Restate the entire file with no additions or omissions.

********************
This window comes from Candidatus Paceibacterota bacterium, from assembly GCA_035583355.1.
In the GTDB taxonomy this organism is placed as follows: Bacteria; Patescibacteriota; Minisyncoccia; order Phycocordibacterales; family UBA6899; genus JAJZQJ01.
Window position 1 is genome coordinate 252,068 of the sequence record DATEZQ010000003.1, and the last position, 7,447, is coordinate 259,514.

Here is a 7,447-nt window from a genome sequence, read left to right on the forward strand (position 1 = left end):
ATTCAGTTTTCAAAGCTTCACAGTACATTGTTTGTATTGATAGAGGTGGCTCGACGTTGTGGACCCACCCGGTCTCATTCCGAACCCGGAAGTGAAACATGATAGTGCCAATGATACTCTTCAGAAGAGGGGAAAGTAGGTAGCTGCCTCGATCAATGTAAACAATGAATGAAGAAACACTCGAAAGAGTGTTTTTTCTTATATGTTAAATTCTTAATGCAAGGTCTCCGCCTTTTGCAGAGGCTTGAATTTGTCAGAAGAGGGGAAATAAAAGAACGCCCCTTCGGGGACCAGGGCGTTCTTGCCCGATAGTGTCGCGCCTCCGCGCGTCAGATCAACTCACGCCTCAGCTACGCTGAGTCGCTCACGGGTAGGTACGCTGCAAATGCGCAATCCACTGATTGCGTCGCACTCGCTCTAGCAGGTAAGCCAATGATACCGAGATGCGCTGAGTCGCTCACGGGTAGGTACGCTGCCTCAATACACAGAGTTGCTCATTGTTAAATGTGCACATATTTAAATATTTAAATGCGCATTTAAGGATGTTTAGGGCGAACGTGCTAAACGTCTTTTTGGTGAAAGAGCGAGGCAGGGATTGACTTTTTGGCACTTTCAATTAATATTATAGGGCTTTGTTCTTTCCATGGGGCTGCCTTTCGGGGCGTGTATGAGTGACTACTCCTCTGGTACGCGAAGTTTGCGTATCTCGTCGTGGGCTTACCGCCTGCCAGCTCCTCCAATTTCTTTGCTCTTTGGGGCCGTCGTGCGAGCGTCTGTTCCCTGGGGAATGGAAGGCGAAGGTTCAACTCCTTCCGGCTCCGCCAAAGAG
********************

This window comes from Candidatus Paceibacterota bacterium, from assembly GCA_035583355.1.
In the GTDB taxonomy this organism is placed as follows: Bacteria; Patescibacteriota; Minisyncoccia; order Phycocordibacterales; family UBA6899; genus JAJZQJ01.
Window position 1 is genome coordinate 252,068 of the sequence record DATEZQ010000003.1, and the last position, 7,447, is coordinate 259,514.

Here is a 7,447-nt window from a genome sequence, read left to right on the forward strand (position 1 = left end):
ATTCAGTTTTCAAAGCTTCACAGTACATTGTTTGTATTGATAGAGGTGGCTCGACGTTGTGGACCCACCCGGTCTCATTCCGAACCCGGAAGTGAAACATGATAGTGCCAATGATACTCTTCAGAAGAGGGGAAAGTAGGTAGCTGCCTCGATCAATGTAAACAATGAATGAAGAAACACTCGAAAGAGTGTTTTTTCTTATATGTTAAATTCTTAATGCAAGGTCTCCGCCTTTTGCAGAGGCTTGAATTTGTCAGAAGAGGGGAAATAAAAGAACGCCCCTTCGGGGACCAGGGCGTTCTTGCCCGATAGTGTCGCGCCTCCGCGCGTCAGATCAACTCACGCCTCAGCTACGCTGAGTCGCTCACGGGTAGGTACGCTGCAAATGCGCAATCCACTGATTGCGTCGCACTCGCTCTAGCAGGTAAGCCAATGATACCGAGATGCGCTGAGTCGCTCACGGGTAGGTACGCTGCCTCAATACACAGAGTTGCTCATTGTTAAATGTGCACATATTTAAATATTTAAATGCGCATTTAAGGATGTTTAGGGCGAACGTGCTAAACGTCTTTTTGGTGAAAGAGCGAGGCAGGGATTGACTTTTTGGCACTTTCAATTAATATTATAGGGCTTTGTTCTTTCCATGGGGCTGCCTTTCGGGGCGTGTATGAGTGACTACTCCTCTGGTACGCGAAGTTTGCGTATCTCGTCGTGGGCTTACCGCCTGCCAGCTCCTCCAATTTCTTTGCTCTTTGGGGCCGTCGTGCGAGCGTCTGTTCCCTGGGGAATGGAAGGCGAAGGTTCAACTCCTTCCGGCTCCGCCAAAGAG